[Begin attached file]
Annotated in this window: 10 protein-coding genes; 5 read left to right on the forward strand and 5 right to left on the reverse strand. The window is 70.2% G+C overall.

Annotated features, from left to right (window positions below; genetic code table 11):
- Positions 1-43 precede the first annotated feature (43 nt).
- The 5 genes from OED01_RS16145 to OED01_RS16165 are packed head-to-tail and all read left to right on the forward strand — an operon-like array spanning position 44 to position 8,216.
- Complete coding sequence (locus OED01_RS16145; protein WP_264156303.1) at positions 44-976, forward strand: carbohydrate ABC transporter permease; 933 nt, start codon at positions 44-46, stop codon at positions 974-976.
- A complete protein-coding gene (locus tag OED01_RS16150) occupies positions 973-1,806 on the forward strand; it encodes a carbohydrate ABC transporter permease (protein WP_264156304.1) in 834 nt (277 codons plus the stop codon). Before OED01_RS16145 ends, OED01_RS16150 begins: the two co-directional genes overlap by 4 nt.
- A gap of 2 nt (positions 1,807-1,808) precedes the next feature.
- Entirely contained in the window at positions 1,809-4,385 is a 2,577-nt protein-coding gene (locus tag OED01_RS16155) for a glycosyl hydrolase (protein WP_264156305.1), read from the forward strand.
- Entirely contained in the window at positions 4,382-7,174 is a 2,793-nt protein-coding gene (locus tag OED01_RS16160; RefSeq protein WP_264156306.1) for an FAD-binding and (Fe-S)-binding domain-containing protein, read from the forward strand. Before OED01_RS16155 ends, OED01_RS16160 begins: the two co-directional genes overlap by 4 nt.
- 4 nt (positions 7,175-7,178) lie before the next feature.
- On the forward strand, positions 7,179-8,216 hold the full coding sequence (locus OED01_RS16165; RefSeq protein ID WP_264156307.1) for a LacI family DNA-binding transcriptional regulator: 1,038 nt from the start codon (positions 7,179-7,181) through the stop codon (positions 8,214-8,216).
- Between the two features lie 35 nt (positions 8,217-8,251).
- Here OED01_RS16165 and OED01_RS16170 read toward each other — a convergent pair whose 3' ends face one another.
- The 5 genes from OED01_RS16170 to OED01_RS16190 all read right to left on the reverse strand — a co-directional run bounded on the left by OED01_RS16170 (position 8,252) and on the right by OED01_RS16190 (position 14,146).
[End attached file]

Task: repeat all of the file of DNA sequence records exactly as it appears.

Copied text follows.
Annotated in this window: 10 protein-coding genes; 5 read left to right on the forward strand and 5 right to left on the reverse strand. The window is 70.2% G+C overall.

Annotated features, from left to right (window positions below; genetic code table 11):
- Positions 1-43 precede the first annotated feature (43 nt).
- The 5 genes from OED01_RS16145 to OED01_RS16165 are packed head-to-tail and all read left to right on the forward strand — an operon-like array spanning position 44 to position 8,216.
- Complete coding sequence (locus OED01_RS16145; protein WP_264156303.1) at positions 44-976, forward strand: carbohydrate ABC transporter permease; 933 nt, start codon at positions 44-46, stop codon at positions 974-976.
- A complete protein-coding gene (locus tag OED01_RS16150) occupies positions 973-1,806 on the forward strand; it encodes a carbohydrate ABC transporter permease (protein WP_264156304.1) in 834 nt (277 codons plus the stop codon). Before OED01_RS16145 ends, OED01_RS16150 begins: the two co-directional genes overlap by 4 nt.
- A gap of 2 nt (positions 1,807-1,808) precedes the next feature.
- Entirely contained in the window at positions 1,809-4,385 is a 2,577-nt protein-coding gene (locus tag OED01_RS16155) for a glycosyl hydrolase (protein WP_264156305.1), read from the forward strand.
- Entirely contained in the window at positions 4,382-7,174 is a 2,793-nt protein-coding gene (locus tag OED01_RS16160; RefSeq protein WP_264156306.1) for an FAD-binding and (Fe-S)-binding domain-containing protein, read from the forward strand. Before OED01_RS16155 ends, OED01_RS16160 begins: the two co-directional genes overlap by 4 nt.
- 4 nt (positions 7,175-7,178) lie before the next feature.
- On the forward strand, positions 7,179-8,216 hold the full coding sequence (locus OED01_RS16165; RefSeq protein ID WP_264156307.1) for a LacI family DNA-binding transcriptional regulator: 1,038 nt from the start codon (positions 7,179-7,181) through the stop codon (positions 8,214-8,216).
- Between the two features lie 35 nt (positions 8,217-8,251).
- Here OED01_RS16165 and OED01_RS16170 read toward each other — a convergent pair whose 3' ends face one another.
- The 5 genes from OED01_RS16170 to OED01_RS16190 all read right to left on the reverse strand — a co-directional run bounded on the left by OED01_RS16170 (position 8,252) and on the right by OED01_RS16190 (position 14,146).